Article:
I Think I Love My Wife
Posted on March 15, 2007 at 4:29 pmC
|Lowest Recommended Age:
|Mature High Schooler
|Rated R for pervasive language and some sexual content.
|A lot of very strong language, including the n-word
|Punching kicking, shooting
|Racial humor, use of n-word (though acknowledged inappropriate for children)
|Date Released to Theaters:
|Date Released to DVD:
Chris Rock has often said he admires the work of Woody Allen, and in Rock’s latest film, “I Think I Love My Wife,” the comedian tries to channel a very “Allen” vibe. Like Allen, he writes, directs, and stars. And the story is a classic Allen-esque set-up, as a married man wonders whether he would be better off single. But, as with the lesser Allen films, it never achieves a heightened level of dialogue or insight.
Based on a 1972 Eric Rohmer film Chloe in the Afternoon, in this version, it is “Nikki” who presents temptation by repeatedly visiting a married man at work and insisting on less-than-innocent lunches. Richard Cooper (Rock) is a family man who excels in business but finds his personal life intolerably “boring.” He questions the fairness of fidelity and laments the lack of intimacy with his wife. When Richard runs into Nikki — an old friend whose only purpose in life appears to be garnering attention from men, married or not — the rest of the film is not hard to guess.
The concept of a rumination on temptation, especially one that deals with the notion of what it really means to cheat (Nikki and Richard remain platonic; is it “cheating” even if no sex is involved?) is not a terrible idea in itself. As far as realizing the idea, Rock does an adequate job of portraying the ways in which Richard and Nikki’s “platonic” relationship becomes detrimental to his wife and family. Even though no sex is involved it forces Richard to concoct elaborate lies and detracts attention from his other relationships. The film ultimately fails to make Nikki an enticing character. She is just a one-dimensional manipulator. This removes the drama, the danger, and the interest from the story. With no charm in her personality, it becomes painfully clear how heavily her controlling personality highlights the deficiencies of others (most notably, Richard and his inability to say “Go away”). The near entirety of the film has audiences accompanying Richard to crossroad after crossroad, only to watch him make bad choice after bad choice. The overwhelming sense is that Richard is likeable, but sympathy wears thin as it becomes obvious that he’s not a victim of Nikki’s persistence as much as he is a victim of his own lack of resolve.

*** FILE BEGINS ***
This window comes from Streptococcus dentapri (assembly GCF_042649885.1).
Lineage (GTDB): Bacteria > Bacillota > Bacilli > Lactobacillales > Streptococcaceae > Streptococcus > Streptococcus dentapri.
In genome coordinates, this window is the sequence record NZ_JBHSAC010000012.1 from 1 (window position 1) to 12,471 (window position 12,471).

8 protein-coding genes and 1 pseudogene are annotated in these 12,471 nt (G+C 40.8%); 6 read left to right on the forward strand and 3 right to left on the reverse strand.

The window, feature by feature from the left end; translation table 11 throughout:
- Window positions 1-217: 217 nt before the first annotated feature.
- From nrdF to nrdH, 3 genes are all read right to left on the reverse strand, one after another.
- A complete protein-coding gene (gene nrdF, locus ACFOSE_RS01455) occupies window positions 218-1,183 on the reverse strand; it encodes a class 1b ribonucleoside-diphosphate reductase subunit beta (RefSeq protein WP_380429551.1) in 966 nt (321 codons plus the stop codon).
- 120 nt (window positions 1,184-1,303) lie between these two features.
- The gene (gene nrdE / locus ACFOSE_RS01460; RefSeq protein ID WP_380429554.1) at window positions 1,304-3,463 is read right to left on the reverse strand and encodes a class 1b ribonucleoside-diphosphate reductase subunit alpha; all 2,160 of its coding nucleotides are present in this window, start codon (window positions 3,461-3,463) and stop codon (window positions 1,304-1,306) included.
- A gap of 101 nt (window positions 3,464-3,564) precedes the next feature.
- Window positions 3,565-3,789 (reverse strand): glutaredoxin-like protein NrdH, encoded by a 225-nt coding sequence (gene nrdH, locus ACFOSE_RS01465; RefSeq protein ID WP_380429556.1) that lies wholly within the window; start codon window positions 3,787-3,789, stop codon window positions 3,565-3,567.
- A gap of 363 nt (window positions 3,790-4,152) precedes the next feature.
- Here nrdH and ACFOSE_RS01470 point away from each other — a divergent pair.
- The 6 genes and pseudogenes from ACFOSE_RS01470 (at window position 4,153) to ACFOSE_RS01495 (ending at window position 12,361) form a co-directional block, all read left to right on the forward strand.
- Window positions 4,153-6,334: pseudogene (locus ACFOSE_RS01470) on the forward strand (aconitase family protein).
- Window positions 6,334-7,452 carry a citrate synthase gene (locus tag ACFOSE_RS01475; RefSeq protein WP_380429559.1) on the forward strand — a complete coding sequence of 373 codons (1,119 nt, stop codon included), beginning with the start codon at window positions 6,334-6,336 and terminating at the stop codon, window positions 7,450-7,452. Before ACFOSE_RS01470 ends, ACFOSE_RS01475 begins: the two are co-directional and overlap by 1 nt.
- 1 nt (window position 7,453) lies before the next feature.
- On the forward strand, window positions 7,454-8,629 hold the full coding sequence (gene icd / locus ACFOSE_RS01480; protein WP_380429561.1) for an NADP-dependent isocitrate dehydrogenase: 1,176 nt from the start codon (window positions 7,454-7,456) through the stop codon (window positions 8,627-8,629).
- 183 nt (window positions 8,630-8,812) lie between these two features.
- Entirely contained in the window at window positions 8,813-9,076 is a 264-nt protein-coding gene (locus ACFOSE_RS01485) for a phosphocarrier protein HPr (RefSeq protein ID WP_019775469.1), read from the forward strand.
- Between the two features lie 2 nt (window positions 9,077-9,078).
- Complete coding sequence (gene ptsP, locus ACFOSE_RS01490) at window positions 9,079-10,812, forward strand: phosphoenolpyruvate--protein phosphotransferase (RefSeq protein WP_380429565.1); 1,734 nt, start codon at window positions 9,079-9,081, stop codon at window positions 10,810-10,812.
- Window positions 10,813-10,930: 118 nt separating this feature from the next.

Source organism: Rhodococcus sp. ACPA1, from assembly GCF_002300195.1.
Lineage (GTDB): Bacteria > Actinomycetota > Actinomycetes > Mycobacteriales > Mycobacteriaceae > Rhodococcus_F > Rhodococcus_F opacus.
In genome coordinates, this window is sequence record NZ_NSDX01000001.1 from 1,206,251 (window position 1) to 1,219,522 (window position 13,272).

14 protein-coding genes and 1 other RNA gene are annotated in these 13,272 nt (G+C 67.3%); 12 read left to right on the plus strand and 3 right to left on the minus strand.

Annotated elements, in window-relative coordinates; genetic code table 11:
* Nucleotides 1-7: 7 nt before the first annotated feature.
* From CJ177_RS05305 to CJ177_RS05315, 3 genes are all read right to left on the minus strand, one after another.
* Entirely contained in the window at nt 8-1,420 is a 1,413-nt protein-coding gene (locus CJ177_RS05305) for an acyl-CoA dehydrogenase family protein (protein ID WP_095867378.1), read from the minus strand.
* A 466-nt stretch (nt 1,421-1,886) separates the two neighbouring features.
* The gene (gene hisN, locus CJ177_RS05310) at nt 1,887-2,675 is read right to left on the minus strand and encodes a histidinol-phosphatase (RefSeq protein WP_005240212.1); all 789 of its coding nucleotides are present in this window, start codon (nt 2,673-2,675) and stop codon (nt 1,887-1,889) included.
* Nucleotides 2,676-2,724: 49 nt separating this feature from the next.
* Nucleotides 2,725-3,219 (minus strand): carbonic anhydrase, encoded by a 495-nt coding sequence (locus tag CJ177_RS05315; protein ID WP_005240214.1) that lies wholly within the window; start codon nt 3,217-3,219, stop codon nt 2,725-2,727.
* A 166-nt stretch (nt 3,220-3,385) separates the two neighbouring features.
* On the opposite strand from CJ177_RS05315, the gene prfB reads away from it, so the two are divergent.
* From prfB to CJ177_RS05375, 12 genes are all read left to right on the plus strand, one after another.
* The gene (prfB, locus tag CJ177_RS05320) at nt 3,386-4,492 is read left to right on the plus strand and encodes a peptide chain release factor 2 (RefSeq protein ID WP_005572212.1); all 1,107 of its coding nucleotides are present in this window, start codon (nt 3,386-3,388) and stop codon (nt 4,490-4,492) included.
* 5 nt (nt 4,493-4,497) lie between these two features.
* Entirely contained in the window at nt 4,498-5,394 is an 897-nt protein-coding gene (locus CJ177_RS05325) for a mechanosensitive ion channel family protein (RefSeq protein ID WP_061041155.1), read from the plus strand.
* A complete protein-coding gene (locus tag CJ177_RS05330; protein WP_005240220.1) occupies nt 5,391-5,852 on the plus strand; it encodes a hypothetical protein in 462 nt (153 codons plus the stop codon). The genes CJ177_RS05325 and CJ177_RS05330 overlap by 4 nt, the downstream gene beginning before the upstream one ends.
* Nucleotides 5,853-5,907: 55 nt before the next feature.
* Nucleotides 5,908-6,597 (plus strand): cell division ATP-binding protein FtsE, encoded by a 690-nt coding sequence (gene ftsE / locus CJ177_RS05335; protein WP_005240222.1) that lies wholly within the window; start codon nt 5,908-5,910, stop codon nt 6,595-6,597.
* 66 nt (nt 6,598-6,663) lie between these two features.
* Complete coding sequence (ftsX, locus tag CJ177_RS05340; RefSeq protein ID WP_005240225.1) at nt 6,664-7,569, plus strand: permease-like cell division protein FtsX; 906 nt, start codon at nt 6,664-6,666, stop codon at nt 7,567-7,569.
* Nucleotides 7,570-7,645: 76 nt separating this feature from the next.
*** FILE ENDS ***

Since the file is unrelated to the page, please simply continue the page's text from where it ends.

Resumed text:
Parents should know that although the film seems intended to be quirky, the very adult themes of sex and lust are crucial aspects of both plot and dialogue. Rock’s well-established observations on racially determined cultural stereotypes are also extremely prevalent. Viewers should know that the n-word appears repeatedly in conversational dialogue.
Families who see this film should discuss the concept of marriage and what it can mean for a couple to be in a committed relationship. At which point did Richard’s relationship with Nikki become a threat to his marriage? Can the moment be pinpointed to a specific incident, such as when Richard lies to his wife about how long it’s been since he last saw Nikki? Or is it more general, such as the fact that spending time with Nikki begins to have a negative effect on his job performance and leads him to be argumentative with his wife and friends? Richard is also depicted as being devoted to his children; parents might discuss how this devotion could translate into better choices, such as focusing on providing a safe atmosphere at home and building a more positive relationship with his wife.
Families who enjoy this film will also enjoy Alfie, the story of a womanizing Londoner that first came to theatres in 1966 and has since been remade to star Jude Law. Families might also consider watching any of the many available Woody Allen films, including Manhattan and Stardust Memories, which focus on sex, fidelity, and relationships.